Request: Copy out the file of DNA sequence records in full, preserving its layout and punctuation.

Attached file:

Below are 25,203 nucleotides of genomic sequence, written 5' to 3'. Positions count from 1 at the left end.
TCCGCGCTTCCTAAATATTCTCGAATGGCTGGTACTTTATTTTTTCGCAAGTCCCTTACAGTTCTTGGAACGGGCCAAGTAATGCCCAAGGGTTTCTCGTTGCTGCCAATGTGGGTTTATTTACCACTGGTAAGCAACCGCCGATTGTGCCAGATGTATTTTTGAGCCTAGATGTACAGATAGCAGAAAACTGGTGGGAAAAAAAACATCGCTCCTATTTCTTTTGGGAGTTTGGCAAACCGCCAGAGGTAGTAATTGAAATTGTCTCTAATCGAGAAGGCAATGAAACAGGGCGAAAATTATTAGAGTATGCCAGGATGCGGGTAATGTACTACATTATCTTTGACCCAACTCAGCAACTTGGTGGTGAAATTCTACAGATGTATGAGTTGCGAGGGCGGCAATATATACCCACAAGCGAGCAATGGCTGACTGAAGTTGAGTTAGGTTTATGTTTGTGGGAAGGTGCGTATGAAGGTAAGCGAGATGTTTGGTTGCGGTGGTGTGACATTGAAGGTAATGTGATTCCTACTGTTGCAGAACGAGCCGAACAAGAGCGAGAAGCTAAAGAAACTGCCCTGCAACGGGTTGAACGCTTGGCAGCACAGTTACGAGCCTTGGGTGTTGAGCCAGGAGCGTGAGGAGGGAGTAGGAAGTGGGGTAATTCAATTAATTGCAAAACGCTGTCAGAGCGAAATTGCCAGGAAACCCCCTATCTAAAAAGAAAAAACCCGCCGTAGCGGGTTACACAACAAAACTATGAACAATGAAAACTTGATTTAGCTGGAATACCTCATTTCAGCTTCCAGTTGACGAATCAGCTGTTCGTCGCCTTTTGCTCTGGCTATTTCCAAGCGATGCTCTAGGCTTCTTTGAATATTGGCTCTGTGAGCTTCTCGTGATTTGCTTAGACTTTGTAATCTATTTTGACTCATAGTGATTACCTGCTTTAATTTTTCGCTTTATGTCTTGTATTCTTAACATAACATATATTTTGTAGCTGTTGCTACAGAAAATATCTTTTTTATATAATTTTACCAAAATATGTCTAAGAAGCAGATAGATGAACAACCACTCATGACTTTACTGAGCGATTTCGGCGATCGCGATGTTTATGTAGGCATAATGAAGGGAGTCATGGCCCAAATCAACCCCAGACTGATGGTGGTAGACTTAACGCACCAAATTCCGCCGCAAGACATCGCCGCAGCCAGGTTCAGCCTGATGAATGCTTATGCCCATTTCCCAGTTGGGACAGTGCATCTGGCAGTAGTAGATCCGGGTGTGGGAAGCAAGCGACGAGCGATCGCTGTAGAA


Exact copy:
Below are 25,203 nucleotides of genomic sequence, written 5' to 3'. Positions count from 1 at the left end.
TCCGCGCTTCCTAAATATTCTCGAATGGCTGGTACTTTATTTTTTCGCAAGTCCCTTACAGTTCTTGGAACGGGCCAAGTAATGCCCAAGGGTTTCTCGTTGCTGCCAATGTGGGTTTATTTACCACTGGTAAGCAACCGCCGATTGTGCCAGATGTATTTTTGAGCCTAGATGTACAGATAGCAGAAAACTGGTGGGAAAAAAAACATCGCTCCTATTTCTTTTGGGAGTTTGGCAAACCGCCAGAGGTAGTAATTGAAATTGTCTCTAATCGAGAAGGCAATGAAACAGGGCGAAAATTATTAGAGTATGCCAGGATGCGGGTAATGTACTACATTATCTTTGACCCAACTCAGCAACTTGGTGGTGAAATTCTACAGATGTATGAGTTGCGAGGGCGGCAATATATACCCACAAGCGAGCAATGGCTGACTGAAGTTGAGTTAGGTTTATGTTTGTGGGAAGGTGCGTATGAAGGTAAGCGAGATGTTTGGTTGCGGTGGTGTGACATTGAAGGTAATGTGATTCCTACTGTTGCAGAACGAGCCGAACAAGAGCGAGAAGCTAAAGAAACTGCCCTGCAACGGGTTGAACGCTTGGCAGCACAGTTACGAGCCTTGGGTGTTGAGCCAGGAGCGTGAGGAGGGAGTAGGAAGTGGGGTAATTCAATTAATTGCAAAACGCTGTCAGAGCGAAATTGCCAGGAAACCCCCTATCTAAAAAGAAAAAACCCGCCGTAGCGGGTTACACAACAAAACTATGAACAATGAAAACTTGATTTAGCTGGAATACCTCATTTCAGCTTCCAGTTGACGAATCAGCTGTTCGTCGCCTTTTGCTCTGGCTATTTCCAAGCGATGCTCTAGGCTTCTTTGAATATTGGCTCTGTGAGCTTCTCGTGATTTGCTTAGACTTTGTAATCTATTTTGACTCATAGTGATTACCTGCTTTAATTTTTCGCTTTATGTCTTGTATTCTTAACATAACATATATTTTGTAGCTGTTGCTACAGAAAATATCTTTTTTATATAATTTTACCAAAATATGTCTAAGAAGCAGATAGATGAACAACCACTCATGACTTTACTGAGCGATTTCGGCGATCGCGATGTTTATGTAGGCATAATGAAGGGAGTCATGGCCCAAATCAACCCCAGACTGATGGTGGTAGACTTAACGCACCAAATTCCGCCGCAAGACATCGCCGCAGCCAGGTTCAGCCTGATGAATGCTTATGCCCATTTCCCAGTTGGGACAGTGCATCTGGCAGTAGTAGATCCGGGTGTGGGAAGCAAGCGACGAGCGATCGCTGTAGAA